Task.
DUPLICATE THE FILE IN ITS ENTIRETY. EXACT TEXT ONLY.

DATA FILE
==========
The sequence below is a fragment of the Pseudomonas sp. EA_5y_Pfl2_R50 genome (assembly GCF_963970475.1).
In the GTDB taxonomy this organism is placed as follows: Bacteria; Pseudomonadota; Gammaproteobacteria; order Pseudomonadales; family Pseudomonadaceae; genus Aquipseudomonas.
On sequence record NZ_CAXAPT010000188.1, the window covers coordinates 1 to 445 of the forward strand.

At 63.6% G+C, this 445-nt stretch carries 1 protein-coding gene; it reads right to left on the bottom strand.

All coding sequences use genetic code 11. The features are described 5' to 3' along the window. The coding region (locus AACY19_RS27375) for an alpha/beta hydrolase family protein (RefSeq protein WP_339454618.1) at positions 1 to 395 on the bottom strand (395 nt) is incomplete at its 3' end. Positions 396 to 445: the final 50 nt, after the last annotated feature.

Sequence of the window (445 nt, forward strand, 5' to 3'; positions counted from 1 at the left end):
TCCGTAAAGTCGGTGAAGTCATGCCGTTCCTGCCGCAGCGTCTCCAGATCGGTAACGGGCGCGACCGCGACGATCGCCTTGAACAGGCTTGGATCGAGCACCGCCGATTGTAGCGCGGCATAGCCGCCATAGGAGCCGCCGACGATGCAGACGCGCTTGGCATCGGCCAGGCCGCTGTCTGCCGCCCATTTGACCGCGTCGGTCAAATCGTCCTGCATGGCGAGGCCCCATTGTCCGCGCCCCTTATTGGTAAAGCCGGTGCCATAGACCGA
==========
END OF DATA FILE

The sequence below is a fragment of the Pseudomonas sp. EA_5y_Pfl2_R50 genome (assembly GCF_963970475.1).
In the GTDB taxonomy this organism is placed as follows: Bacteria; Pseudomonadota; Gammaproteobacteria; order Pseudomonadales; family Pseudomonadaceae; genus Aquipseudomonas.
On sequence record NZ_CAXAPT010000188.1, the window covers coordinates 1 to 445 of the forward strand.

At 63.6% G+C, this 445-nt stretch carries 1 protein-coding gene; it reads right to left on the bottom strand.

All coding sequences use genetic code 11. The features are described 5' to 3' along the window. The coding region (locus AACY19_RS27375) for an alpha/beta hydrolase family protein (RefSeq protein WP_339454618.1) at positions 1 to 395 on the bottom strand (395 nt) is incomplete at its 3' end. Positions 396 to 445: the final 50 nt, after the last annotated feature.

Sequence of the window (445 nt, forward strand, 5' to 3'; positions counted from 1 at the left end):
TCCGTAAAGTCGGTGAAGTCATGCCGTTCCTGCCGCAGCGTCTCCAGATCGGTAACGGGCGCGACCGCGACGATCGCCTTGAACAGGCTTGGATCGAGCACCGCCGATTGTAGCGCGGCATAGCCGCCATAGGAGCCGCCGACGATGCAGACGCGCTTGGCATCGGCCAGGCCGCTGTCTGCCGCCCATTTGACCGCGTCGGTCAAATCGTCCTGCATGGCGAGGCCCCATTGTCCGCGCCCCTTATTGGTAAAGCCGGTGCCATAGACCGA